Overall, though, many modern scholars believe that the answer to this question, despite the popular view that the church
has always been in conflict with science, is no. Many famous scientists in the past were also devout Christians or at least held something
close to a Christian worldview.
This includes scientists like Sir Isaac Newton (who wrote more on theology than he did science), Galileo himself, Johan
Kepler, Sir Michael Faraday, Lord Kelvin and James Clerk Maxwell, to name just a few. In fact, there was a time when it was not uncommon
for a person to hold a duel appointment in both science and theology.
Also, though the importance of the various factors involved in bringing about the scientific revolution is debated, it
is likely no accident that it happened in the West, where Christianity dominated. Christianity emphasizes the beliefs that the universe
was freely created by God and that human beings were created in God's image.
Together, these two doctrines encouraged the belief that the is a rational place that can be investigated by human
beings, but also, since it was freely created by God, something that had to be investigated through observation and not just through pure
reasoning. This is because if the universe was freely created by God, then the logical possibility exists that it could have been
otherwise, and so we have to look and see which way it really is. It was a Christian view of reality, then, that helped sow the seeds of
the development of what we today would call the scientific method.
Well, if Christianity and science are not enemies of each other historically, then what about factually? Do they make
conflicting claims about the world? At times, yes, they do.
One of the earliest examples of a conflict between Christianity and science (or, rather, the precursors of science)
occurred when the works of Aristotle found there way into Medieval Europe. A fundamental tenet of Aristotle's natural philosophy was that
the world was eternal, that it had always existed and always will exist. This clearly conflicts with the Christian doctrine that the world
was created by God a finite time ago and that it will someday come to an end.
There were many scholars in that day who, though Christians themselves, maintained that Christianity was fundamentally
incompatible with science and reason at this point. It would not be until the 20th century, with the advent of Big Bang cosmology, that
science would completely abandon the notion that the universe had always existed.
In fact Einstein, who did not believe in a personal God, even went so far as to fix up the equations of his theory of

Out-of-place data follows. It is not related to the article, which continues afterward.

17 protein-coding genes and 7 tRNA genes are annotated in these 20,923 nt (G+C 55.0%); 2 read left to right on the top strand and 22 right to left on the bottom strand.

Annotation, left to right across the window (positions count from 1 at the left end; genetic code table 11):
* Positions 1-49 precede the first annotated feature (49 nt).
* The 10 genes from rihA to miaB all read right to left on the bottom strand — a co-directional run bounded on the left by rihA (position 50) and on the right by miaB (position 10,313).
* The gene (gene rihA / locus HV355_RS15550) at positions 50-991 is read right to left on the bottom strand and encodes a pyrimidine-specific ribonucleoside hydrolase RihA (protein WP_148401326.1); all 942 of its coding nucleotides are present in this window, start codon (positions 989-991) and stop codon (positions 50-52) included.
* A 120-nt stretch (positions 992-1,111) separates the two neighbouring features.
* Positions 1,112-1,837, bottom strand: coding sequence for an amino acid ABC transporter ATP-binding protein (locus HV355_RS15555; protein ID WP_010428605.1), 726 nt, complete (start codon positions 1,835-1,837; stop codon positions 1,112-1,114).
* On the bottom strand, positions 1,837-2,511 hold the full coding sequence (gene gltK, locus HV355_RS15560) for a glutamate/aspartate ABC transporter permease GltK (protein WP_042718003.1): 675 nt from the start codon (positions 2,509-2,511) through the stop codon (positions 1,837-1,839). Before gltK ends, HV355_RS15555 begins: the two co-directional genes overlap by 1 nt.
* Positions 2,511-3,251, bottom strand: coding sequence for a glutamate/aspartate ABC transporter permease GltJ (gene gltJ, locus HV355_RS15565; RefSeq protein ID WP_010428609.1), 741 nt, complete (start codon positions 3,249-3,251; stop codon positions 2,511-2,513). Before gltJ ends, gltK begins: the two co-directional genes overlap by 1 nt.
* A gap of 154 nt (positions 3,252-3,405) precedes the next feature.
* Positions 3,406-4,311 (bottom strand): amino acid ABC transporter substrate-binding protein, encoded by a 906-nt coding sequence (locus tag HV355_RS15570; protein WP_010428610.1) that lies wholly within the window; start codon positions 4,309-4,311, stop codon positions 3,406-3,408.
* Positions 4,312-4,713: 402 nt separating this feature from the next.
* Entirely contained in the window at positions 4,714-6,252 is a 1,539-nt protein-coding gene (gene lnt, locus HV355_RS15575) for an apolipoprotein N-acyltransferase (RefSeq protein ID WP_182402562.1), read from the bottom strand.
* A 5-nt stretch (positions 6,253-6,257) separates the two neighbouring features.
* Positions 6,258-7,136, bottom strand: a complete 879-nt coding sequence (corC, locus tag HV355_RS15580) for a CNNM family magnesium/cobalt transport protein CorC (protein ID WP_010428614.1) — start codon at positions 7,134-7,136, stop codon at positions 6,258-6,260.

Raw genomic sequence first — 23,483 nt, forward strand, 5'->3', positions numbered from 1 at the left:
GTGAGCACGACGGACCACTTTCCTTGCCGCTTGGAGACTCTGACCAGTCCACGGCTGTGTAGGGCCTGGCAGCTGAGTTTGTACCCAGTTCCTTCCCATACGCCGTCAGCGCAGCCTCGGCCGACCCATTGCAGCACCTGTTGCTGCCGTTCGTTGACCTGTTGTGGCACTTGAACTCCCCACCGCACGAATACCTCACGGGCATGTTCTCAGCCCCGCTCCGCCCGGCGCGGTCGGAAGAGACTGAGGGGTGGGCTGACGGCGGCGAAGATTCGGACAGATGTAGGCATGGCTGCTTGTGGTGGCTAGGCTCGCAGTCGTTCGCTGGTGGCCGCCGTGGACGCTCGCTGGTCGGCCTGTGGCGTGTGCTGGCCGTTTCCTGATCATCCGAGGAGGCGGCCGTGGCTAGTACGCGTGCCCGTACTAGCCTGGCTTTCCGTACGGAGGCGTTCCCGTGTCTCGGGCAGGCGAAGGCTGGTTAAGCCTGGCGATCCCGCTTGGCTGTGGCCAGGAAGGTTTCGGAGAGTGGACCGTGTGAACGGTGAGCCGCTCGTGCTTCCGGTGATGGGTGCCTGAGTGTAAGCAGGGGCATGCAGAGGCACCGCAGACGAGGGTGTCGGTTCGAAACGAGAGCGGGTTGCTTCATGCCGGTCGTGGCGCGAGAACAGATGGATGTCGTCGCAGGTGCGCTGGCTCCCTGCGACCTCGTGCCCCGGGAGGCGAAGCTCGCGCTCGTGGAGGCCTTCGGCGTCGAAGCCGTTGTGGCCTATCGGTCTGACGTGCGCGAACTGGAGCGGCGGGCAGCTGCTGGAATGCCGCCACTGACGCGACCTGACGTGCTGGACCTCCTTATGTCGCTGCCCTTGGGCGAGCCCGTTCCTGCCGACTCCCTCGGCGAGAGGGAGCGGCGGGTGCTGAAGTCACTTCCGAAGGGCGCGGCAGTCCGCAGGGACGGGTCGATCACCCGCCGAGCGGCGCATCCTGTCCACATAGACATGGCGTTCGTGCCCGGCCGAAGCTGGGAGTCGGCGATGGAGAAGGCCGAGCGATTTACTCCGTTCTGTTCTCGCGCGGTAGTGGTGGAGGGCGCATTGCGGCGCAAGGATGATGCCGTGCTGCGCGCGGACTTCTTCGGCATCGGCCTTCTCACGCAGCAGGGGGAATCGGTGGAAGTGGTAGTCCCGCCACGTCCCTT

General Relativity which otherwise predicted that the universe must be either contracting or expanding -- just so he could avoid the
implications of the conclusion that the universe had a beginning in time. When it was discovered that the universe is expanding, Einstein
called this the biggest blunder of his life. Suffice it to say, scientists no longer believe that the universe has always existed and this
conflict has dissolved itself.
Still another area of conflict came with the development of Newtonian physics.
Newton's theories of gravitation and motion, though Newton himself did not believe this, seemed to suggest to many that
the universe functions like a vast cosmic machine, which, once started off, runs on its own in a completely deterministic fashion.
Put in the initial conditions, and Newton's equations predict exactly what will happen, like clockwork. God, if he
existed at all, was thought by many after Newton to just be a sort of cosmic watchmaker who wound the universe up and then let it run on
Now, this flies in the face of the Christian view that the universe is constantly governed and sustained in its
existence by God, that God is fully active in His creation at every moment. It also seems to violate the Christian view that there are
creatures, such as ourselves, which posses freewill, creatures which are not completely subject to mechanical forces. Many suggested that
Christianity was no longer plausible in light of these developments, that science had rendered it out of date.
Suffice it to say, that with the advent of quantum mechanics, which has replaced Newtonian physics, we no longer
believe in the Newtonian picture anymore. The picture of the universe given by quantum mechanics seems to allow for the possibility that
nature is not wholly determined by mechanistic forces, that there is a certain room for freedom, and perhaps, causes for certain events
which lie outside of nature itself.
In fact, the physicist and philosopher Sir Arthur Eddington once remarked that, with the advent of quantum mechanics,
the universe is starting to look more and more like a great thought than a great machine. Now, I don't want to make too much of this. In
my opinion, quantum mechanics is often abused to argue for metaphysical claims that it doesn't really support and there are a number of
ways that quantum mechanics can be interpreted. The point is that the so-called "problems" for Christianity created by Newton's physics
In both the above cases, the Christian community was right to hold on to the fundamental tenets of its beliefs, even though they seemed
to be in conflict with the science of the time. Of course, I do not believe that it is always the case that the Christian community has